‘How Obama surrendered at home and waged war abroad’ by Tariq Ali for the Daily Telegraph, October 30, 2010
As the midterms rapidly approach, the beleaguered US President’s ratings are in steep decline, putting him on the defensive with little to offer his supporters except fine words. Those supporters have been voicing their discontent on the television networks but, much more seriously, are likely to punish Obama by staying at home and ignoring the ballot box on Tuesday.
Indeed, this has been a humiliating time for the once seemingly messianic President. This week’s decision for Obama to appear on the US satirical current affairs TV programme The Daily Show – which is largely watched by liberal voters – was a disaster. The audience openly laughed at him; the presenter, Jon Stewart, gave Obama the honour of being the first President to be called ”Dude’’ to his face on national television; and, worst of all, Obama was forced to recant on the most effective marketing slogan of his generation. ”Yes we can,” Obama admitted, had become ”Yes we can, but…’’ Not exactly a rallying cry.
The desperate move to try to rescue himself from disarray, if not extinction, was misguided. While the audience laughed at him, Obama’s self-justificatory response was wooden and dull. “When we promised ‘Change you can believe in’, it wasn’t ‘Change you can believe in in 18 months’.”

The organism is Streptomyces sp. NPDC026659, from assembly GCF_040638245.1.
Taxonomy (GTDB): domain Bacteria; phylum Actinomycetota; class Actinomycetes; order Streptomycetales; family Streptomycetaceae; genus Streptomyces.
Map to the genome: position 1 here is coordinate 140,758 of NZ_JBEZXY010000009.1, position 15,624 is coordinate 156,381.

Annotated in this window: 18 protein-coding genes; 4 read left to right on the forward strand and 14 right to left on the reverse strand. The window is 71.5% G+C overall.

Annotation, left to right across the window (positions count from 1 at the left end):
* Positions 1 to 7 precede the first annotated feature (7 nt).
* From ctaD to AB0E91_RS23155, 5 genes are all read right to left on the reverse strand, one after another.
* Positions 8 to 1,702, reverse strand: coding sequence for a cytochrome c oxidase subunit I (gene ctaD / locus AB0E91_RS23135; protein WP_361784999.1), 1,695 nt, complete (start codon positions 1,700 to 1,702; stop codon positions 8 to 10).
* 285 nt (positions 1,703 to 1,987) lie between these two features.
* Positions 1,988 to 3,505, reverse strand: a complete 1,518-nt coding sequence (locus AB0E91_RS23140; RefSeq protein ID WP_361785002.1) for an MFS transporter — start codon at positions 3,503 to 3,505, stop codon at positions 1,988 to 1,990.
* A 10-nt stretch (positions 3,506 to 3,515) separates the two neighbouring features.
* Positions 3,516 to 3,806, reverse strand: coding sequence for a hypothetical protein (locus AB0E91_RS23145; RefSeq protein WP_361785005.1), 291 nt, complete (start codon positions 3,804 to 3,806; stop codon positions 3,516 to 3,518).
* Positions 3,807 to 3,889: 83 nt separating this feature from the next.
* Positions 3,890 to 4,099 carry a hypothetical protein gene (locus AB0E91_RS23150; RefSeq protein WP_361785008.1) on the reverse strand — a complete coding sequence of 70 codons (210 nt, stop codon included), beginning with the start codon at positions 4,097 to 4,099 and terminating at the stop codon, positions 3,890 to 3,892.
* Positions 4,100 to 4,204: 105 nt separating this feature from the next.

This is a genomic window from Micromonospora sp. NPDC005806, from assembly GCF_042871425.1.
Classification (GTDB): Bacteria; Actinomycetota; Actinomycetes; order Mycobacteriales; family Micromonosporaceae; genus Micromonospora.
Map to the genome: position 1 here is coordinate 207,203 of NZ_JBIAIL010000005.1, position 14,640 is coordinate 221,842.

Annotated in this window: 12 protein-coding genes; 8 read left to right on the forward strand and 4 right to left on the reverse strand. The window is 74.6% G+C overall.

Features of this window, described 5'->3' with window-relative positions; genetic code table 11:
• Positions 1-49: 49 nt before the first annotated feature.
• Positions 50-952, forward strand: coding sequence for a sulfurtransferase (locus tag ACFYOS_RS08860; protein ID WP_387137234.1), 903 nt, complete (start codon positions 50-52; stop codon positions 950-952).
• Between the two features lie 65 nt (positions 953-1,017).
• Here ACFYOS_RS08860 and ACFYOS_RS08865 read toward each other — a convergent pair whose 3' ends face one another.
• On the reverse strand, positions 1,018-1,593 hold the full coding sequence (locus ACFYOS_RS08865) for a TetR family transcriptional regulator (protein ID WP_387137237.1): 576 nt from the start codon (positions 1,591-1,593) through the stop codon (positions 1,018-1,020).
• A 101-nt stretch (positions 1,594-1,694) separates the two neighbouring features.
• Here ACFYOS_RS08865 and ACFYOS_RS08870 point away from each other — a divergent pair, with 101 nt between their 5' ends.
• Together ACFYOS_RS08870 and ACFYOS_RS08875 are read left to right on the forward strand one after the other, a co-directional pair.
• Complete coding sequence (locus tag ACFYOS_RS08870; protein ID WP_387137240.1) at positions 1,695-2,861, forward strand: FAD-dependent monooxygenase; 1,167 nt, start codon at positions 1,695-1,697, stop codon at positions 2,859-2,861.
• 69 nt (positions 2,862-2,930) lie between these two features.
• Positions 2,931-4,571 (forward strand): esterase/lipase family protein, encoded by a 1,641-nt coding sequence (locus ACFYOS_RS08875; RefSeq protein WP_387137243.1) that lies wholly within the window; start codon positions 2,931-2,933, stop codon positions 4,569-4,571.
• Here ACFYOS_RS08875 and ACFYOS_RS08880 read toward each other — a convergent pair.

So how has Obama ended up in this mess? The question voters are asking is whether anything has altered substantially since the White House changed hands? To which I can answer: very little, apart from the mood music. The high hopes aroused during Obama’s galvanising election campaign have receded rapidly. Two wars and an economic crisis would test the capacity of any president, but Obama has been found wanting on many levels. His desire to please all has succeeded in antagonising many of his own supporters.
In Washington and New York last month, I spoke to several Afro-American activists whose sadness and anger was written on their faces. They won’t vote for him again. Sadly, proximity to power has an unsurprising ability to mutate a politician’s spinal cord into bright yellow jelly. But, in times of crisis, punishment is not long in coming. Despite the media hoopla that surrounds them, Obama isn’t being much punished by the rise of the Tea Party movement. Their shenanigans are, much to the delight of the White House, largely succeeding in destabilising the Republican establishment.
The election to the presidency of a mixed-race Democrat, vowing to heal America’s wounds at home and restore its reputation abroad, had been greeted with a wave of ideological euphoria not seen since the days of Kennedy. The shameful interlude of Republican swagger and criminality, they thought, was over.
Illusion-mongering about America’s new dawn spread to every continent. Europeans concluded that if they had to permanently kow-tow to the great global hegemon across the water, better this Holy American Emperor than his ghastly predecessor. read more